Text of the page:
Ostara, or Old English Eastre or Northumbrain Eostre, is believed to etymologically derives from a proto-germanic term meaning to shine, and that also relates to the east or the dawn (and this placement of the dawn and the east, correlates to the "Venus" star of the spring). Please also note that the etymology for the Old English term Eastre is believed to derives from the Old English ēast (in other words the cardinal direction), and thus suggests again another association with the dawn.While evidence is inconclusive, there are references to a possible Proto-Germanic goddess known as Austro. But if we look back to the big old Proto-Indo-European family tree we also see correlating Goddesses in other traditions, including the Roman Goddess Aurora and the Greek Goddes Eos, and even the Indian Goddess Ushas. Etymologically speaking, the names of these Goddesses all are 'in the family'.

While there's no bit of history connecting the phenomena of the Aurora Borealis of Northern Lights that we know of to the aforementioned Goddesses... I personally think that the timing of this natural phenoma is of special note. It begins at the start of our autumn, and concludes around the start of our spring. Syncing up with the 'winter' of this ancient culture.

* Please note Proto Indo European theory (from which descends Proto-Germanic) is debated within academia, it is a theory about human migration and the development of human culture and civilization.

So Let's think this through:
There is NO Christian origin for the term of Easter, so the church appropriated the term. It obviously meant something before it was associated with the crucifixion and resurrection of Jesus Christ. So the term had to come from somewhere, and pagan origins is obviously likely. As we do have evidence in other cases, the Christian church opften did appropriate previously pagan festivals and have them as part of the timing for the new Church festivals. So this past history that we can prove elsewhere, AGAIN suggests that there was some form of pre-Christian religious festival held at this time.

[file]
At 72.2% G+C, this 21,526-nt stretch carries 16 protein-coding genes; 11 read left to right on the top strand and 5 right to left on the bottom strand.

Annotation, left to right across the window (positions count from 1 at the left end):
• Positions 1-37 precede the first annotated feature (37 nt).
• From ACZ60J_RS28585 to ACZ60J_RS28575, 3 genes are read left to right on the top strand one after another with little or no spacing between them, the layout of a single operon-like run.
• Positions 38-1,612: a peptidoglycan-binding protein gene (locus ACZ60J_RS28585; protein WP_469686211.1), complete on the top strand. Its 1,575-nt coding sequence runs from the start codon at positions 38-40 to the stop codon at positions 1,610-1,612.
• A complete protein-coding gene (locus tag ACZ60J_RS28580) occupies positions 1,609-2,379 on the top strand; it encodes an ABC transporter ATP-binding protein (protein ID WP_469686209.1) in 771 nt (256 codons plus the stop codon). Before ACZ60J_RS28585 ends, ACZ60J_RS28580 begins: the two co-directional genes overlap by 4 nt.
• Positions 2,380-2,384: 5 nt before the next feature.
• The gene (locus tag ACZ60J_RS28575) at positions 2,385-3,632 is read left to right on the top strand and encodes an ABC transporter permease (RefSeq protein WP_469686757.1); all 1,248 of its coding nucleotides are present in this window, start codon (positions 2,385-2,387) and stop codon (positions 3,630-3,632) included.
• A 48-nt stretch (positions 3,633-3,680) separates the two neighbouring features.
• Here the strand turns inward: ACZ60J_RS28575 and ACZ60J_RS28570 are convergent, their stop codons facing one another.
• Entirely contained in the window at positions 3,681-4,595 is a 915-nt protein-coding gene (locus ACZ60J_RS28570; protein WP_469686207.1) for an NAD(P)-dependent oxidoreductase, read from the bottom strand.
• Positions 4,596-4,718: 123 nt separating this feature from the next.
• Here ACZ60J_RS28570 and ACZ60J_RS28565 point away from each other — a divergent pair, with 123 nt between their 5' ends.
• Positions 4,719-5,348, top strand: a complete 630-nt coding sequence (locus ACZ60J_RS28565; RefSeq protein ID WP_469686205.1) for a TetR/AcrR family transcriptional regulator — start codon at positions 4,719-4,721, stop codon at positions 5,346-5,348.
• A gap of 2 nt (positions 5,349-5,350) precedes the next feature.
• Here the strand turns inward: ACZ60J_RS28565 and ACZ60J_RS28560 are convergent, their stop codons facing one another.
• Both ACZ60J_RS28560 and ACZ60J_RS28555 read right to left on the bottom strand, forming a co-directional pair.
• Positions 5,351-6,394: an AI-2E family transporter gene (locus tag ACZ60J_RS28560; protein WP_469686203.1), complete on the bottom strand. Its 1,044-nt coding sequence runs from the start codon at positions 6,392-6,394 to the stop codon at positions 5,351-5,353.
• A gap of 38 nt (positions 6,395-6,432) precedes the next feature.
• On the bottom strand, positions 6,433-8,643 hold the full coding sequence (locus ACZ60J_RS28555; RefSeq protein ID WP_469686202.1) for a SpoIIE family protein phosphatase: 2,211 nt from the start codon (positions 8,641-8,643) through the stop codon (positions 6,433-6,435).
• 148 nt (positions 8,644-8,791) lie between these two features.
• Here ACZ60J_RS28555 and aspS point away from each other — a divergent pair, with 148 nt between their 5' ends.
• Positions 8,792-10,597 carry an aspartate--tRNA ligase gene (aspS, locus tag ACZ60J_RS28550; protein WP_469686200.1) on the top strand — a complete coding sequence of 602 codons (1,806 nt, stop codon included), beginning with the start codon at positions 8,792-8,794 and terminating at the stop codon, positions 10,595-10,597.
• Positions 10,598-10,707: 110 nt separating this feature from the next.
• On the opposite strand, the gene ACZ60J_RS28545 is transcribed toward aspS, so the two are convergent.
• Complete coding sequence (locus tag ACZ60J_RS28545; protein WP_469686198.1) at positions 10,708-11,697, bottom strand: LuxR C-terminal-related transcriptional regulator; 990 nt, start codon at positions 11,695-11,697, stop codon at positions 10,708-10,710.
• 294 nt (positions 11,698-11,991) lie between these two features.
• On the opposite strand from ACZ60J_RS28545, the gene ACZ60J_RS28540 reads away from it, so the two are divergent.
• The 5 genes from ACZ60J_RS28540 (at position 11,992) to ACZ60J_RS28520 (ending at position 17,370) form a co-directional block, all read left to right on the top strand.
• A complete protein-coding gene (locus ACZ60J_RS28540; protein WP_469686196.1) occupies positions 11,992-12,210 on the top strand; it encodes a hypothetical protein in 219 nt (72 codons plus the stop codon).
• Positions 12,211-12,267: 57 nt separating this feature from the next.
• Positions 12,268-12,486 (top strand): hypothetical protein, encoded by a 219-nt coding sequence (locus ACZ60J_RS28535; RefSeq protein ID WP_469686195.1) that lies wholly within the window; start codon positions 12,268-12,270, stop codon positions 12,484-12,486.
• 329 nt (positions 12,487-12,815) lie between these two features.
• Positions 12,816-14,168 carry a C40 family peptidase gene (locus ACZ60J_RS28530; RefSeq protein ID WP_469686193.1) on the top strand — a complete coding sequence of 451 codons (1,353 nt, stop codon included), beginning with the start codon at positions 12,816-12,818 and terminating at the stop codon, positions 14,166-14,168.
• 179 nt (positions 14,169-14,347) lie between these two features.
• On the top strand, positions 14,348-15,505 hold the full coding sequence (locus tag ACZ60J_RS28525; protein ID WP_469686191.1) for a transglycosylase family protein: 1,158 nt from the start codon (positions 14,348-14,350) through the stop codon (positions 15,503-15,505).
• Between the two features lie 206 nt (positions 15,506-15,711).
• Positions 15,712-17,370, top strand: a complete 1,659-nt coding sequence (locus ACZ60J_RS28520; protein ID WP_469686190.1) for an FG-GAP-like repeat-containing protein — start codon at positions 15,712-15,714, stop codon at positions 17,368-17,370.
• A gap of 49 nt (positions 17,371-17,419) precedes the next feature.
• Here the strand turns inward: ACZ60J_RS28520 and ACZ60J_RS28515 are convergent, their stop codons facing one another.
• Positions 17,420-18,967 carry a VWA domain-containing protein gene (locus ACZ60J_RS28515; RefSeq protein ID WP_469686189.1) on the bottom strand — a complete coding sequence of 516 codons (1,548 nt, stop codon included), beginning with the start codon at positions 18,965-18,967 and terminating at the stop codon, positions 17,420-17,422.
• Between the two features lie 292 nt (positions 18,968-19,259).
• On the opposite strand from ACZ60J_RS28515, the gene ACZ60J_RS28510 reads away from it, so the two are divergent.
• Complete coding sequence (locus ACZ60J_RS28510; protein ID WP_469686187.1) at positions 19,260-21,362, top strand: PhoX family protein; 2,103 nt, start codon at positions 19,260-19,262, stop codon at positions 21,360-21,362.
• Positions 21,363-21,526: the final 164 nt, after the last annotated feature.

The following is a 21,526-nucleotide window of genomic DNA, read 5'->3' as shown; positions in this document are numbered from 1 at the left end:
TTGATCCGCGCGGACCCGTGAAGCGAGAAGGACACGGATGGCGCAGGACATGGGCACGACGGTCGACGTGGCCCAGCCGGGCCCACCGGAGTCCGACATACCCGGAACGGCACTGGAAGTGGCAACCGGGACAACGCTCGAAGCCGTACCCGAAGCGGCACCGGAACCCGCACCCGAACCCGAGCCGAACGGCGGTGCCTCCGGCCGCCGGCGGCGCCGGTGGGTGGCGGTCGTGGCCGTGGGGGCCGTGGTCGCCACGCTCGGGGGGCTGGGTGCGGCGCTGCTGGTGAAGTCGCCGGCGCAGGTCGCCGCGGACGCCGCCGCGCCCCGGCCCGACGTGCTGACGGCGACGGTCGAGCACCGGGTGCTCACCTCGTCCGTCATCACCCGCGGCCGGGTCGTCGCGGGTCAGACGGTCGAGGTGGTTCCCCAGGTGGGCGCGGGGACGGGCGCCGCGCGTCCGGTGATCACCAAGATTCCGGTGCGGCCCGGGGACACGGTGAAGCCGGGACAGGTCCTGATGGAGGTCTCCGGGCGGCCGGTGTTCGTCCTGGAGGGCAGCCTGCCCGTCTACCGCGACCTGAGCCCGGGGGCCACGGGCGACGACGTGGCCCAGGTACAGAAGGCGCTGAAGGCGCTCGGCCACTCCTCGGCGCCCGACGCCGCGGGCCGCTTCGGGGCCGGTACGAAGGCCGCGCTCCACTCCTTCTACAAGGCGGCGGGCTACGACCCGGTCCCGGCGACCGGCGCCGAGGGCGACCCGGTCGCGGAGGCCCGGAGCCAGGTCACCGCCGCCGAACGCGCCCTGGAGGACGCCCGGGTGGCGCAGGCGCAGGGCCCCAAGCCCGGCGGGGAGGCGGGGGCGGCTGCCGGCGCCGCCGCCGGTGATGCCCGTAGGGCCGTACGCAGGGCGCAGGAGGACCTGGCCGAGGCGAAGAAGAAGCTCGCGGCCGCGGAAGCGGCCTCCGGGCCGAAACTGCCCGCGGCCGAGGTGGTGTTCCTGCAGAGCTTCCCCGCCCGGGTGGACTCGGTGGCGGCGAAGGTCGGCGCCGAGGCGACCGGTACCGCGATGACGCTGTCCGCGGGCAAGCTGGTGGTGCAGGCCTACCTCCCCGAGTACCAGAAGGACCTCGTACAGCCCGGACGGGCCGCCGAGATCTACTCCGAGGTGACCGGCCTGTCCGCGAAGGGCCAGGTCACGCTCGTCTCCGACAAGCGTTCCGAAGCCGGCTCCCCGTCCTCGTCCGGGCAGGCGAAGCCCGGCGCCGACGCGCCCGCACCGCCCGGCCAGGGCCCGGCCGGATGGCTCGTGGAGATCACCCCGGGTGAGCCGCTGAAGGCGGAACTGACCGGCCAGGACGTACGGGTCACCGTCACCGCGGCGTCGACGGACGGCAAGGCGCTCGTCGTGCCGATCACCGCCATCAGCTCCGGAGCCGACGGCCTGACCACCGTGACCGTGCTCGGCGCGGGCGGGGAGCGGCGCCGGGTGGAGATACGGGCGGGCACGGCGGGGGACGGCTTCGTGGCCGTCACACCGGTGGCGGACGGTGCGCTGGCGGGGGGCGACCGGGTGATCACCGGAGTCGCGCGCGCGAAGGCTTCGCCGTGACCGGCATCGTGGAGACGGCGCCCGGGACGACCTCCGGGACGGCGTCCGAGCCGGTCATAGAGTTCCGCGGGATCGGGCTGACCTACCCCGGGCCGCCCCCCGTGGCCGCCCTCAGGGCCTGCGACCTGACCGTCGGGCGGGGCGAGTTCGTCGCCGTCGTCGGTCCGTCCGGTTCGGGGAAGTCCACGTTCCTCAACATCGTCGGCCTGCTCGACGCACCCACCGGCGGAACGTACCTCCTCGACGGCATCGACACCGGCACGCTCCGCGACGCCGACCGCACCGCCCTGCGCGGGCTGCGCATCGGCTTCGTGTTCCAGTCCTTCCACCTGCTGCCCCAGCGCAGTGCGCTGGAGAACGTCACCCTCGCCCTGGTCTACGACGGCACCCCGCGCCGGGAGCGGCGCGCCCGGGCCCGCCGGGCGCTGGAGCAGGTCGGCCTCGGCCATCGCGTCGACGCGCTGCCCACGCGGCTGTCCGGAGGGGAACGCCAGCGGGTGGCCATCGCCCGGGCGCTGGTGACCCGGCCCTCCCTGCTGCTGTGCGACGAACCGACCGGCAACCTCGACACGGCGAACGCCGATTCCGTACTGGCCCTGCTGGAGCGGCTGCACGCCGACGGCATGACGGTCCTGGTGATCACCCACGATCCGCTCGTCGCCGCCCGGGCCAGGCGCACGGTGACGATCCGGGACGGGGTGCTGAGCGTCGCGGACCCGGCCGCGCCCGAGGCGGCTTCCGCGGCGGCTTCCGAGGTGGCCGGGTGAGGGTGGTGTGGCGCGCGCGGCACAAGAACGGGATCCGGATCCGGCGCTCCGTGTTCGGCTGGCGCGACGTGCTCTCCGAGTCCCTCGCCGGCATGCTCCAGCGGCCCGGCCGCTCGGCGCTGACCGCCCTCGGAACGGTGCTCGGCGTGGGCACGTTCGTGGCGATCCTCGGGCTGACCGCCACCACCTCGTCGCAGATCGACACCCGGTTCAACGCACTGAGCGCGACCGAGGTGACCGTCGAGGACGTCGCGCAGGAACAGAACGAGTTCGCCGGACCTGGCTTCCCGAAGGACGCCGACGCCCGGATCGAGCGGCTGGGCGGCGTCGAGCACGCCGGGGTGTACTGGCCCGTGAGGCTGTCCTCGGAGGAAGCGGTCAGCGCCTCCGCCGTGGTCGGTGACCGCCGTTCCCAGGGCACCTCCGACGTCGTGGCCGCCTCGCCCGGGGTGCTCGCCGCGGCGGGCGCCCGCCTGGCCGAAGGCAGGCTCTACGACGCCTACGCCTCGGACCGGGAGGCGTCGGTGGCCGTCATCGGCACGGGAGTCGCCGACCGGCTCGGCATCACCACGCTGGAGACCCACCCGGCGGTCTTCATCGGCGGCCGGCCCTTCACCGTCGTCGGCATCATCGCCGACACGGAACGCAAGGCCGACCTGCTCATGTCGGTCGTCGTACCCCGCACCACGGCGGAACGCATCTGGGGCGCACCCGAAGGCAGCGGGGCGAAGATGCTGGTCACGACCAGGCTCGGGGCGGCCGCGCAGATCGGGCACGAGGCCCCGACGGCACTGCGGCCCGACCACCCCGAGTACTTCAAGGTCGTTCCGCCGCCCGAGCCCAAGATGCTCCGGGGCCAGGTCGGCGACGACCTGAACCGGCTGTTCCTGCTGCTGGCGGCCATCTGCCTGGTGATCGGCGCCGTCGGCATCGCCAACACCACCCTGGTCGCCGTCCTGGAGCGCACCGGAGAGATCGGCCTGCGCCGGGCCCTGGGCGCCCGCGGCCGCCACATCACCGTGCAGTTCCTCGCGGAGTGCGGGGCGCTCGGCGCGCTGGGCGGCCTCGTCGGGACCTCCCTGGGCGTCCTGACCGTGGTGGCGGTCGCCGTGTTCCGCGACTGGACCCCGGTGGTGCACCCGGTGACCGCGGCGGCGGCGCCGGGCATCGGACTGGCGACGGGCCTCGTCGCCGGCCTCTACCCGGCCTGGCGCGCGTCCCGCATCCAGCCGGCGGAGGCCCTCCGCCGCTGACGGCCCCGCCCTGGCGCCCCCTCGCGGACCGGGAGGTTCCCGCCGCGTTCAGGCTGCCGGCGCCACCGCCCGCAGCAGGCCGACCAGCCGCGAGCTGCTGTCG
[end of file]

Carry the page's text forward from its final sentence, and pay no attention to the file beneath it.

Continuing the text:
We DO know that the ancient peoples (especially among the Scandinavians) really saw the year as having two seasons. Summer and Winter. Winter began around when most of us would consider the start of Autumn at a very important 3 day religious festival called Winter Nights and Summer began at what we'd consider Spring, i.e. the timing of 'Ostara'. It seems a reasonable conclusion that IF they celebrated the transition of summer into winter, that it makes complete sense they'd also celebrate the transitional boundary of winter into summer.

Furthermore, if we think in very vague general terms about ancient rites and what was going on in the calendar year we see a pattern emerge. Since this was very much an agricultural religion, much of the holy tides revolve around the necessary life cycles. Spring was about re-seeding life, and new life, and new growth. Summer was the continuance of growth 'maintenance' of the crop, and also the time for war, travelers, and traders. The fall marked the harvest of the crop, and preparations to survive winter. And winter was a time to hold up, rest, and sleep, and a time of death as well. As such... a spring ritual about rejuvenation, renewal... isn't too far off with what Easter is celebrating for Christians (i.e. conquering death, Christ's resurrection). Let's see... ring a bell to the symbolism of the agricultural cycle and our modern notion of the 4 seasons?

With all of these things combined, I think it is REASONABLE jump of logic to come to the conclusion, that Yes Virginia, there was both an Ostara Goddess and a ritual to her at this time of year.

As to the 'traditions' alot of that is just a hodge-podge of what OTHER cultures did, or surviving folk traditions from these areas in Europe that weren't really written about until much later. The true origins and symbolism of some of these items may be somewhat obscured to history. But I think most of us feel pretty confidant in saying it really boils down to thinking about this as what it represented, what it TOOK to live with the land and the agricultural cycle to survive. So it was a time of life returning, of growth and renewal. 'Nuff said. ^_^